Sunday, remarkably, the flames had calmed down, and it seemed like maybe the situation was under control. Monday, while working, we were evacuated from TA-16, the Western Area portion of Los Alamos was also evacuated, and residents of that part of town scrambled to find places to stay while shut out of their own homes. Tuesday was spent in the office and everyone seemed a little antsy. Wednesday evening, May 9th, Scott and I made plans to go fishing in the Pecos while my Toyota truck was being serviced in Santa Fe. We made plans with a friend to meet us there, and thought we’d finish up with dinner and margaritas at Gabriel’s on the way home.

Overnight, the winds were howling out of control. Unable to sleep due to the thrashing of the Ponderosa’s outside my window, I began to feel real discomfort creeping into my bones. Upon daybreak I told Scott that I didn’t feel comfortable leaving town, and I cancelled my service appt. I went to the office, and Scott and Jan and Jerry, went to our retail shop, The DOME, that we ran together in the Hilltop Shopping Center on Arkansas. At 10am, I couldn’t take work anymore. Everyone seemed very non-chalant, and I felt truly unsettled. I didn’t like the denial that everyone seemed to be in, so I left and went to the shop. At 11:30 I offered to get all of us lunch, and when I drove up-town I could see that the fire was once again ballooning into a monstrous demon. I picked up our lunch at the Hill Diner, and drove back to the shop. On my way back I noticed that every single street and parking lot had a sheriff, policeman, or State Trooper parked in front of it. As I pulled into our parking lot, a State Trooper was sitting in his black cruiser blocking the exit. I went over to him and asked, “Are we being evacuated?” “Not yet,” was his answer. I went into the shop with our food and told everyone what he’d said. We immediately closed down the shop and went to our houses a couple blocks away. I don’t remember if we ever even ate.

Those orange-red spots to the left of the electrical poles are 150-ft flames crossing Pipeline Road. May 10, 2000.

Flames on Pipeline Road. We'd been told to evacuate over 30 minutes prior to this. May 10, 2000.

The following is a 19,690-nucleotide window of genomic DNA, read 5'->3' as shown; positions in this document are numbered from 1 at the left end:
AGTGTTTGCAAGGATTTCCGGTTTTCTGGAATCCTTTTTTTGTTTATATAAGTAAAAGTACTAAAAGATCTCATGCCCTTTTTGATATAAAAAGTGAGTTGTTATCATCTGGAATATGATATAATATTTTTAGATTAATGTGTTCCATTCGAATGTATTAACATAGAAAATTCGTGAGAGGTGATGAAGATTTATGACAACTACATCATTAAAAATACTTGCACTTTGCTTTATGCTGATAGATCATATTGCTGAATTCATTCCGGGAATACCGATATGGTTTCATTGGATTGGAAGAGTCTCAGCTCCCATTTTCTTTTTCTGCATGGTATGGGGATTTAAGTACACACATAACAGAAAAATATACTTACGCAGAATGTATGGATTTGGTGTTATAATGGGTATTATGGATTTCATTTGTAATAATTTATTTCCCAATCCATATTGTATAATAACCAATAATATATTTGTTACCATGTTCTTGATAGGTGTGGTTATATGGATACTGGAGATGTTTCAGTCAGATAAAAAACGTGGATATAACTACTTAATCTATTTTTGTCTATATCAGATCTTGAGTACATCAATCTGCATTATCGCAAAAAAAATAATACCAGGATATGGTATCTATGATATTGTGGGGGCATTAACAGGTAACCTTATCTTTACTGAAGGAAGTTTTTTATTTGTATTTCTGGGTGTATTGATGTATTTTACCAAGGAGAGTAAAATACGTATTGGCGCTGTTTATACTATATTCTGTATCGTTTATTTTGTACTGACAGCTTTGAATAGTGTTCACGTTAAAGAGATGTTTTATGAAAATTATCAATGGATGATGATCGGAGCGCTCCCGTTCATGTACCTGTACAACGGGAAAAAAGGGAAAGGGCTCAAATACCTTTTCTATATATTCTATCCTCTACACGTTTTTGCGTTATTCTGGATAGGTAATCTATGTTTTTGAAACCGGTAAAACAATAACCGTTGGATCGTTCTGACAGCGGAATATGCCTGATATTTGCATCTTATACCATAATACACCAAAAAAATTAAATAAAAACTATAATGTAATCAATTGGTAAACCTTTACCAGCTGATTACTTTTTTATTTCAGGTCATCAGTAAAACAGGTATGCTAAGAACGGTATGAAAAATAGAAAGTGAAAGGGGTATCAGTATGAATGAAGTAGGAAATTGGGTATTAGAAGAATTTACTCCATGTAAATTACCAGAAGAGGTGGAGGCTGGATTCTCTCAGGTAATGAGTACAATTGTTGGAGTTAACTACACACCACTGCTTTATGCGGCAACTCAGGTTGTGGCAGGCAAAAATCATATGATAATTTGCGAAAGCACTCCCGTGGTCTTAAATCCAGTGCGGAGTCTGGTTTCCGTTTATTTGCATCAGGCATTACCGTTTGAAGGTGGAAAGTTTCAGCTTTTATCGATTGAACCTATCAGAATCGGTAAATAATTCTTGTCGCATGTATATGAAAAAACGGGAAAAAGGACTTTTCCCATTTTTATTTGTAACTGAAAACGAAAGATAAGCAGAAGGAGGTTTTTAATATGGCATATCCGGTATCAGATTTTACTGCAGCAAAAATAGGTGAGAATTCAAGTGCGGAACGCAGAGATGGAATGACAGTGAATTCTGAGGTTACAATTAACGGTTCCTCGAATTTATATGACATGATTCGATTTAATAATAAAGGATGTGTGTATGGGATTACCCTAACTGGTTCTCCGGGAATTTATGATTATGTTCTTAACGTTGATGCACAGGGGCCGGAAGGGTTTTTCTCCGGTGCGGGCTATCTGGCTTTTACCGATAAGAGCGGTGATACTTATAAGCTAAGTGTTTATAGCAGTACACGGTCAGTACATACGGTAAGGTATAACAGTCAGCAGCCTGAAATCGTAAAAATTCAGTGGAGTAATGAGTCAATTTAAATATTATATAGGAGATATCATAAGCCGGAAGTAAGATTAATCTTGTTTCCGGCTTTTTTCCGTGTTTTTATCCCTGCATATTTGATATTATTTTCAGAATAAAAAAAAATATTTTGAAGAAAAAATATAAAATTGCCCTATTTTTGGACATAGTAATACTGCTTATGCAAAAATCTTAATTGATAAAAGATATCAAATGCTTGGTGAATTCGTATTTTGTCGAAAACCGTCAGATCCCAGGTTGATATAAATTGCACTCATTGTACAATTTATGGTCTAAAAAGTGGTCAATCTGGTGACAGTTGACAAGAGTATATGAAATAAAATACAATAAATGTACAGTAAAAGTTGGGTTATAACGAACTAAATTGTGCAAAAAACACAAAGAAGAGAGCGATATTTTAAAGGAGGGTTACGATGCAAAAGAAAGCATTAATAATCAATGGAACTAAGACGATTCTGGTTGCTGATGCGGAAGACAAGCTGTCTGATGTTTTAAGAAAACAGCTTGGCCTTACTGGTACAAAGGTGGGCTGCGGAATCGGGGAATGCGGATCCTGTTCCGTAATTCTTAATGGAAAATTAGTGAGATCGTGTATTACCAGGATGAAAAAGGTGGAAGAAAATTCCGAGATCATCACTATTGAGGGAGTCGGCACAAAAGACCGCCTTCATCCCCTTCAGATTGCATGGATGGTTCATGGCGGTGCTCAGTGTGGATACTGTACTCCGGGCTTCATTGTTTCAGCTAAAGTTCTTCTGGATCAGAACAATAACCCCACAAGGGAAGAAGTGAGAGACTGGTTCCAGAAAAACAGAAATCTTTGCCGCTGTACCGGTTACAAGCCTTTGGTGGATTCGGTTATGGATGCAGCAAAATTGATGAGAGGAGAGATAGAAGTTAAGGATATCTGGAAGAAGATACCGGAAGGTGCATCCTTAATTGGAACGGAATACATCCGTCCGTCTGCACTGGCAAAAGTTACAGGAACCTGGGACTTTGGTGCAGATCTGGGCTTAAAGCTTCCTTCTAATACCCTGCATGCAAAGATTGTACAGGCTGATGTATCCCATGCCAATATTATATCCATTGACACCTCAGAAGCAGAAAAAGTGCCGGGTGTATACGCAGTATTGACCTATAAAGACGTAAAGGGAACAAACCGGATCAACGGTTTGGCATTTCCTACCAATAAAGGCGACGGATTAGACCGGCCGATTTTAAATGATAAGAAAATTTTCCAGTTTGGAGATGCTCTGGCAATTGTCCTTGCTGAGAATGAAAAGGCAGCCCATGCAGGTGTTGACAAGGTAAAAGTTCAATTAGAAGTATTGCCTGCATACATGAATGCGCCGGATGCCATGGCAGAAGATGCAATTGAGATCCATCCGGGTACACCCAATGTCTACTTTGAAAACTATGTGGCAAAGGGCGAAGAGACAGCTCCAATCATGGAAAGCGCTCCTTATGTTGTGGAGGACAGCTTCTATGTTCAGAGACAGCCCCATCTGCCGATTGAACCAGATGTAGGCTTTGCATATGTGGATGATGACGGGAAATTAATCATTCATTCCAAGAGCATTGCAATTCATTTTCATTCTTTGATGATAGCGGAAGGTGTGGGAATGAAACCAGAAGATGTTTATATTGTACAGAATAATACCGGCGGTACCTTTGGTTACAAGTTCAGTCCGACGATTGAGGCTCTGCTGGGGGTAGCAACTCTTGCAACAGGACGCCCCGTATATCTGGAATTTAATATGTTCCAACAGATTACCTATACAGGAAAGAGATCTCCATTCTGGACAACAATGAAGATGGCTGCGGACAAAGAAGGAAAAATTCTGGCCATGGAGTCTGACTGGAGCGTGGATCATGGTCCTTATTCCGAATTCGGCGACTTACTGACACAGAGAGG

Looking West to LA Mountain/Pipeline Road from Arizona Ave. The black smoke seen after the huge flames. May 10, 2000

Within minutes of arriving at the house, firemen started driving the streets with their sirens and a loud speaker declaring the evacuation. We were told we had 10-minutes to pack up our belongings and leave. We stayed for about an hour, filming the fire, taking pictures, and packing up random belongings. Instead of throwing all our artwork, or journals, or rare vinyl into boxes, I packed up the stupid Playstation and a few games. We took one bike each. We grabbed our climbing and camping gear thinking we may end up going on a climbing trip if we couldn’t get back into town for a couple days. I packed a bag of random clothes, but nothing that I really cared for. At one point Scott asked if he should take some drums. I said, take a few if they fit. He took his bass drum and a snare. When we left, I locked our door and said, “good bye house.” A burning ember landed on Scott’s arm and created a blister.

 This was the last picture Scott took of the sun before we left and as a burning ember landed on his arm. May 10, 2000

Jan, Jerry, Jan’s Mother Betty, and Jan’s brother Uncle Danne, decided to stay a bit longer to pack stuff up. But of course, they did not pack up their hundreds of pieces of original artwork, or the valuable antiques, or priceless mementos. They took another random smattering of stuff. And they took a lot more pictures. The firemen came again, and told them they had to go, houses on Alabama were burning.